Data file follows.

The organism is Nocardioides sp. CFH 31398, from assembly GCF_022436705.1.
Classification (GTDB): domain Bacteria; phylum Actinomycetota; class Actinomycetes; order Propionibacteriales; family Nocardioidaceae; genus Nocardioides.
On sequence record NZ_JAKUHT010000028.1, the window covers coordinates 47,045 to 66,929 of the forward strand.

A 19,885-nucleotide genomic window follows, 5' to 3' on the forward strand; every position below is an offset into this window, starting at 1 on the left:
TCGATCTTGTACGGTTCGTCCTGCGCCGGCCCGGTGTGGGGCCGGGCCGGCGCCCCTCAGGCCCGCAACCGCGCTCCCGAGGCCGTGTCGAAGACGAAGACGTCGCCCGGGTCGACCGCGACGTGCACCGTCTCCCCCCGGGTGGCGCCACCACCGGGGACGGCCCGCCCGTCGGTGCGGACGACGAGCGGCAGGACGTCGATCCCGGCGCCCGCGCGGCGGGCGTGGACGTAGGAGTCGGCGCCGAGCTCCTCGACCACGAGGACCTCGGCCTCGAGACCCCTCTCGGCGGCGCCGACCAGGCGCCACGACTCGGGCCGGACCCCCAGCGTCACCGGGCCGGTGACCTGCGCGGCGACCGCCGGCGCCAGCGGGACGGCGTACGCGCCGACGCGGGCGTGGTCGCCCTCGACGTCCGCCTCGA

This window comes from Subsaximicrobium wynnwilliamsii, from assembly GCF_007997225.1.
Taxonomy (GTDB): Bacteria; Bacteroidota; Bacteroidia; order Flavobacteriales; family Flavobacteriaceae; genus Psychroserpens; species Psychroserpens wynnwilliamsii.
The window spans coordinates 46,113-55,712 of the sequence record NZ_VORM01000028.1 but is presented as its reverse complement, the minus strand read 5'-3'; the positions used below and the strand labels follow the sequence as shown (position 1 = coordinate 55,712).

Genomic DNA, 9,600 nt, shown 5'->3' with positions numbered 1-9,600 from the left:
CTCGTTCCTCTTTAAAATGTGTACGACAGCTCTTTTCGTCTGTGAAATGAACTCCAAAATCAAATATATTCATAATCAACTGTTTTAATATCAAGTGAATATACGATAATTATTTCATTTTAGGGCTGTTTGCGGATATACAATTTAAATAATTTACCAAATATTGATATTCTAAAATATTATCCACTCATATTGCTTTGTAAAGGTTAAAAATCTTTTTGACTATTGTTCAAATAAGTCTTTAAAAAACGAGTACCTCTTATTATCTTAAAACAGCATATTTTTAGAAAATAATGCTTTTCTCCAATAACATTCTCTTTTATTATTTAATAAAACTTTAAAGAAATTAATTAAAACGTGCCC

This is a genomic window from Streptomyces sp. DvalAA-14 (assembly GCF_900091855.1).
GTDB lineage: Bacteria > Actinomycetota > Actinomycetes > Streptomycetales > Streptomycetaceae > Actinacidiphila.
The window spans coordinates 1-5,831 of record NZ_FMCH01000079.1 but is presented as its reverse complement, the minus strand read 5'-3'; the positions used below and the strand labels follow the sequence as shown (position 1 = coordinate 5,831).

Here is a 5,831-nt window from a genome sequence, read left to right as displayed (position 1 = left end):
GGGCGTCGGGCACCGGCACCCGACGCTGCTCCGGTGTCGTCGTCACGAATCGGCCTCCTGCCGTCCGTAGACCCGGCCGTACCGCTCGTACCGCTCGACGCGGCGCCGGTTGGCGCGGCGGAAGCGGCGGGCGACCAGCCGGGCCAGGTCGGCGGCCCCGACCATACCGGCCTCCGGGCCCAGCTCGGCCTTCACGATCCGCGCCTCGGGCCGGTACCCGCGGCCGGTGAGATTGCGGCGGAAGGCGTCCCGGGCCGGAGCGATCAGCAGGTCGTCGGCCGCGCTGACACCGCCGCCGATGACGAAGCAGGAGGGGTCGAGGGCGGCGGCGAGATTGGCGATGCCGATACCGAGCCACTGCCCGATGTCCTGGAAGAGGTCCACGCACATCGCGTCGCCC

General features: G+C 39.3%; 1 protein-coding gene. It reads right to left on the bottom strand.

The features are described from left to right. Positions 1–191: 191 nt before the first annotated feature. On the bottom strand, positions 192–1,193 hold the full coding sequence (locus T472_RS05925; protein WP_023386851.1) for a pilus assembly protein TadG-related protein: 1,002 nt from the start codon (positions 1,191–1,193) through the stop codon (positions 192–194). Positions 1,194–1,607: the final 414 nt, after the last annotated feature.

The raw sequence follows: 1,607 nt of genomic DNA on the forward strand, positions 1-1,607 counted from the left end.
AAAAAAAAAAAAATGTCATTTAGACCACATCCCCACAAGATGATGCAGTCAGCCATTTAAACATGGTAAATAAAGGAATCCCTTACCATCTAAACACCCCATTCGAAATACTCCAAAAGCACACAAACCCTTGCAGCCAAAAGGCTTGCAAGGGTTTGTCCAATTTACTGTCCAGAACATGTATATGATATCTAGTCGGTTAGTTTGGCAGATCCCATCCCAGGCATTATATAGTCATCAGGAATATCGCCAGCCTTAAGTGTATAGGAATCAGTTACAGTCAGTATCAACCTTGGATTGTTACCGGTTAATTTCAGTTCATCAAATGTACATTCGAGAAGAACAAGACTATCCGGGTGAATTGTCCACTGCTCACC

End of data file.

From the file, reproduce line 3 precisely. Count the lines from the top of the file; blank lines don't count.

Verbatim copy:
On sequence record NZ_JAKUHT010000028.1, the window covers coordinates 47,045 to 66,929 of the forward strand.